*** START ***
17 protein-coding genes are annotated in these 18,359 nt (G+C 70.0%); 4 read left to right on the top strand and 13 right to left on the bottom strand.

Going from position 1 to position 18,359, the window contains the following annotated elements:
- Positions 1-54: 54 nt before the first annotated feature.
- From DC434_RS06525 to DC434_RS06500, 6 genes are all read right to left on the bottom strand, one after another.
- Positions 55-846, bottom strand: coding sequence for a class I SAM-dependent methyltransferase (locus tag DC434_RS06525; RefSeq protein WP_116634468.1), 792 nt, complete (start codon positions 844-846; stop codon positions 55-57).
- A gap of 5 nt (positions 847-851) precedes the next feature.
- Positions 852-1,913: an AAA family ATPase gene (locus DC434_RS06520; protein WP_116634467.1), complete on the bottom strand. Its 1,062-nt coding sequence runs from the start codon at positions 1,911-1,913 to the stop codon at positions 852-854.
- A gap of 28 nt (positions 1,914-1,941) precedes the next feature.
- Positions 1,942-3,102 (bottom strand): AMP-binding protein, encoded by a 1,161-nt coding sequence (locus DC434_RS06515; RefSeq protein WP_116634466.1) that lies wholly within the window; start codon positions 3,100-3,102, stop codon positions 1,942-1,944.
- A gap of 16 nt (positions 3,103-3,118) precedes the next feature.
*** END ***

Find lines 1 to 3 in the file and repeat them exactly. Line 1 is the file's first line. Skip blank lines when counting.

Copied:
17 protein-coding genes are annotated in these 18,359 nt (G+C 70.0%); 4 read left to right on the top strand and 13 right to left on the bottom strand.

Going from position 1 to position 18,359, the window contains the following annotated elements:
- Positions 1-54: 54 nt before the first annotated feature.